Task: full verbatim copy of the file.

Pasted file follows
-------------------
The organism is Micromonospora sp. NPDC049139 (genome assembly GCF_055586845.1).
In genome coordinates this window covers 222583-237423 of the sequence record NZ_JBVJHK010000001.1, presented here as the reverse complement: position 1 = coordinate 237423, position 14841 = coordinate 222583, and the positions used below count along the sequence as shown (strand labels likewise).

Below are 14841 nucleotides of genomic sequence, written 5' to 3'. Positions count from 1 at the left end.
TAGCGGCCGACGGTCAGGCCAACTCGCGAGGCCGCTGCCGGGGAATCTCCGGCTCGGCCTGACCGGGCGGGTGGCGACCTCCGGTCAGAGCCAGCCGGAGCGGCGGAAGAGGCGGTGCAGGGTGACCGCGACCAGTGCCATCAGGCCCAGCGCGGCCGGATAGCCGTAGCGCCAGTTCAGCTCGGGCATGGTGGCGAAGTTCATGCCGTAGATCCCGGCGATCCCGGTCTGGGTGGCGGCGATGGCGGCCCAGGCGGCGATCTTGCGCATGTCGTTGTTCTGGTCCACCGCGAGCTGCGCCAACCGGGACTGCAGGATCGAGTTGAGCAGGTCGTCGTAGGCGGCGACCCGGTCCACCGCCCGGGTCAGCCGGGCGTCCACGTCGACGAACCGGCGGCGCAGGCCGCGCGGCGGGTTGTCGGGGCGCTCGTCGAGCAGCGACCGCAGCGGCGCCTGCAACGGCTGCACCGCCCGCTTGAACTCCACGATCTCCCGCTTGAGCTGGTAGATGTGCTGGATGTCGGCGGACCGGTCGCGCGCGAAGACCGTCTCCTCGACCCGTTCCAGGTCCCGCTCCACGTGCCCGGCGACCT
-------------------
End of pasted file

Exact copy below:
The organism is Micromonospora sp. NPDC049139 (genome assembly GCF_055586845.1).
In genome coordinates this window covers 222583-237423 of the sequence record NZ_JBVJHK010000001.1, presented here as the reverse complement: position 1 = coordinate 237423, position 14841 = coordinate 222583, and the positions used below count along the sequence as shown (strand labels likewise).

Below are 14841 nucleotides of genomic sequence, written 5' to 3'. Positions count from 1 at the left end.
TAGCGGCCGACGGTCAGGCCAACTCGCGAGGCCGCTGCCGGGGAATCTCCGGCTCGGCCTGACCGGGCGGGTGGCGACCTCCGGTCAGAGCCAGCCGGAGCGGCGGAAGAGGCGGTGCAGGGTGACCGCGACCAGTGCCATCAGGCCCAGCGCGGCCGGATAGCCGTAGCGCCAGTTCAGCTCGGGCATGGTGGCGAAGTTCATGCCGTAGATCCCGGCGATCCCGGTCTGGGTGGCGGCGATGGCGGCCCAGGCGGCGATCTTGCGCATGTCGTTGTTCTGGTCCACCGCGAGCTGCGCCAACCGGGACTGCAGGATCGAGTTGAGCAGGTCGTCGTAGGCGGCGACCCGGTCCACCGCCCGGGTCAGCCGGGCGTCCACGTCGACGAACCGGCGGCGCAGGCCGCGCGGCGGGTTGTCGGGGCGCTCGTCGAGCAGCGACCGCAGCGGCGCCTGCAACGGCTGCACCGCCCGCTTGAACTCCACGATCTCCCGCTTGAGCTGGTAGATGTGCTGGATGTCGGCGGACCGGTCGCGCGCGAAGACCGTCTCCTCGACCCGTTCCAGGTCCCGCTCCACGTGCCCGGCGACCT